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Sheeple




23 March 2015
by Dr. Rachel Stevens

Exposing the reality of Fraser’s treatment of Vietnamese refugees

No, the Fraser era was not a golden age for asylum seekers

Australia has rarely had a humane refugee policy and the idea that the Fraser government compassionately welcomed Vietnamese asylum seekers is amiss.

Asylum seeker policy is sure to be a divisive issue again this year. Instead of wishing that Prime Minister Julia Gillard and Opposition Leader Tony Abbott had the courage and decency of their predecessors 35 years ago, we should acknowledge that the Fraser government's reaction to the Vietnamese refugee crisis was far from ideal.

For many, that government's treatment of the Vietnamese boat people is a proud period in Australia's long immigration history. Between 1976 and 1982, more than 2000 Vietnamese boat people were admitted to Australia. None was detained in a camp. None was issued with a temporary protection visa.

The story, reinforced by the media, that Vietnamese refugees were welcomed with open arms is an enticing narrative, tempting us to believe that this country has demonstrated a willingness to treat asylum seekers humanely and with compassion. But it is not the whole story.

Initially, the Fraser government resettled only a small number of Vietnamese refugees. By the end of 1977 - 2½ years after the end of the Vietnam War - 2753 refugees and 979 boat people had been resettled. Yet at this time the government estimated that 5600 Vietnamese refugees were emigrating every month.

During the 1977 federal election campaign, six boats carrying Vietnamese asylum seekers arrived in one day. In the political frenzy that followed, the Fraser government tried to reassure voters that they were tough on border enforcement.

Fraser warned that ''some Vietnamese [boat people] who landed in Australia might have to be deported''. Fraser's minister for immigration, Michael MacKellar, said that boat people would not necessarily be permitted to stay. This was similar to the current Coalition policy of ''turning back the boats''.

After re-election, the Fraser government changed its refugee policy. It realised that by increasing the formal refugee program, this would dissuade desperate asylum seekers from taking to rickety fishing boats in an attempt to reach Australia. This policy - increasing the refugee intake to reduce unauthorised immigration - was effective.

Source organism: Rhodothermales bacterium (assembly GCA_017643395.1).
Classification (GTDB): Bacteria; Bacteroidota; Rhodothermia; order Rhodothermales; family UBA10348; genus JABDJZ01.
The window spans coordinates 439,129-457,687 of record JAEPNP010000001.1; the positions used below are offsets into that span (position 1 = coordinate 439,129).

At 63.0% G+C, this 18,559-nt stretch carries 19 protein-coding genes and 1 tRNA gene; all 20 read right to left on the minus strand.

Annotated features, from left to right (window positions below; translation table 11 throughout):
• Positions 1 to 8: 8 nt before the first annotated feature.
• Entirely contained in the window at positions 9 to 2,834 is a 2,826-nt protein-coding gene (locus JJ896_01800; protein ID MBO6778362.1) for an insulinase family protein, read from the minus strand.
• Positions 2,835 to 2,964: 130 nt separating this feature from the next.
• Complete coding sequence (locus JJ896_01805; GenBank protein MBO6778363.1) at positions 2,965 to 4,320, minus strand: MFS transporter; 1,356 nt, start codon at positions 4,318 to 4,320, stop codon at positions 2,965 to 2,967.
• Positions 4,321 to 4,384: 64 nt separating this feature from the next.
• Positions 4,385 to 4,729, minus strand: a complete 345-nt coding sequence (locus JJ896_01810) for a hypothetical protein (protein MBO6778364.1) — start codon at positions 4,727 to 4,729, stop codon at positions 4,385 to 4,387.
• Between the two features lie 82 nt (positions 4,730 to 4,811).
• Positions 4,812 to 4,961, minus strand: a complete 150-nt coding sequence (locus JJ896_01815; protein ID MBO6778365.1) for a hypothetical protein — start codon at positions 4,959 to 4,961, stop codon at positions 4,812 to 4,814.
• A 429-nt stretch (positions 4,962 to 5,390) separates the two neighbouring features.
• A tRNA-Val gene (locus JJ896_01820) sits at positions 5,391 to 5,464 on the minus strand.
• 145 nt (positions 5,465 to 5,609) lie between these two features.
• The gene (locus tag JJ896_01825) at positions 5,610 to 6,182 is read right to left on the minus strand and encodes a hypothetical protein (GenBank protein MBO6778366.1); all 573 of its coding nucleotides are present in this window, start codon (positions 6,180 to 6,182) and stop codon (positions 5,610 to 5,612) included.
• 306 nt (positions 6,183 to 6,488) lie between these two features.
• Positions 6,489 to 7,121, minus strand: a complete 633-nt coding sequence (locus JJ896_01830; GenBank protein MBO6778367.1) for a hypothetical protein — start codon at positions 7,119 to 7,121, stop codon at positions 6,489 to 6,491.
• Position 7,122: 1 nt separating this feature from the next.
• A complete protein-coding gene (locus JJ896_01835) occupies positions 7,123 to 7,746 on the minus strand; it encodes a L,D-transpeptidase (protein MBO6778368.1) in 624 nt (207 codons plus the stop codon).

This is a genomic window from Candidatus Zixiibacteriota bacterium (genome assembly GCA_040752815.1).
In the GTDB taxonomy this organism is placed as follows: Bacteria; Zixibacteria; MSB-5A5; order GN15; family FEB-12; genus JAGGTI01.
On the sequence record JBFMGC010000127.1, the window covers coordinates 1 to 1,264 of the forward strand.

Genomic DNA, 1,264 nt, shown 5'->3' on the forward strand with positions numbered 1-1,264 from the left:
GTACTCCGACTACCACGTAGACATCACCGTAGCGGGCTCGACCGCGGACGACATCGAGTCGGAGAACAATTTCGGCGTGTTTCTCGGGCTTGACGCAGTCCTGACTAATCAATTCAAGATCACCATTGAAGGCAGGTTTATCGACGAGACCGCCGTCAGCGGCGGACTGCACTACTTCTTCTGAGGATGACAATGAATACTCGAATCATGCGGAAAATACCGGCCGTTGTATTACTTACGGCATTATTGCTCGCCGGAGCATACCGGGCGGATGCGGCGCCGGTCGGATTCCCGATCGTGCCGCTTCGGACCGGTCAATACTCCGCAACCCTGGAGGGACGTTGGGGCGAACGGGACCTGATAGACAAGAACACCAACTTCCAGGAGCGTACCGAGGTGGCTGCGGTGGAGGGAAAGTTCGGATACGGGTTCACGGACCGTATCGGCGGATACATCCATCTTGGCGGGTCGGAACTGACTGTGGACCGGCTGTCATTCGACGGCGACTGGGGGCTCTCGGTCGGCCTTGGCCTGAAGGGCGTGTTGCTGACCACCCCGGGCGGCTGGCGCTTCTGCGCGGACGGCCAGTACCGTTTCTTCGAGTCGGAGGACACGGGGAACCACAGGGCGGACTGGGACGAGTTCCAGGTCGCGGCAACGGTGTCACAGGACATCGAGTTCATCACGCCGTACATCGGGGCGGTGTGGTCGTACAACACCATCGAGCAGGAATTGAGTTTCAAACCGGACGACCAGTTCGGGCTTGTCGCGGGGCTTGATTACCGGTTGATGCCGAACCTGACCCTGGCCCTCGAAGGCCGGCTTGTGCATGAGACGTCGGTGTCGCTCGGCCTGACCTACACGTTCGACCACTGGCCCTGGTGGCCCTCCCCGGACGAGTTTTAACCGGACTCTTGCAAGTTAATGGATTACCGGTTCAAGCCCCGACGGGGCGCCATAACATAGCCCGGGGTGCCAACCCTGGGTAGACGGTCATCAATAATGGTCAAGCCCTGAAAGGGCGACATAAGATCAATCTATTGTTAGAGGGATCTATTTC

But in increasing the Vietnamese refugee intake, the Fraser government was also reacting to external pressure. In late 1978, three large ships each carrying more than 2500 Vietnamese boat people appeared in the South China Sea. Previously, boats typically carried 100 passengers.

The escalation in the Vietnamese exodus was shocking. It was also troubling for the United States and the Asian nations that had admitted the majority of Vietnamese refugees to this point. These countries were reluctant to admit more refugees and put pressure on Australia to expand its intake.

So, the Fraser government did open its arms briefly to the Vietnamese, but it was motivated principally by external factors.

In the early 1980s, the government increasingly became suspicious of Vietnamese asylum seekers. In parliamentary debates, Vietnamese boat people were portrayed as duplicitous economic migrants wanting to circumvent immigration laws to secure a better way of life.

In 1981, immigration minister Ian Macphee warned the House of Representatives that a ''boat load of illegal immigrants'' was approaching Australia ''under the guise of refugees fleeing Vietnam''.

The following year, Macphee concluded ''that a proportion of people now leaving their homelands were doing so to seek a better way of life rather than to escape from some form of persecution''. He argued that to accept these boat people as refugees ''would in effect condone queue jumping''.

The resettlement of the Vietnamese refugees was an unfamiliar challenge for the Fraser government, just a few years after the formal abolition of the White Australia Policy. The government was resistant, ambivalent and at times pragmatic in responding to the Vietnamese refugee crisis.

The fact that Australia struggled with the arrival of these asylum seekers was symptomatic of an insecure nation threatened by Asian penetration, an anxiety that has influenced the national psyche since the mid-19th century. Unfortunately, this anxiety continues to inform asylum seeker policy today.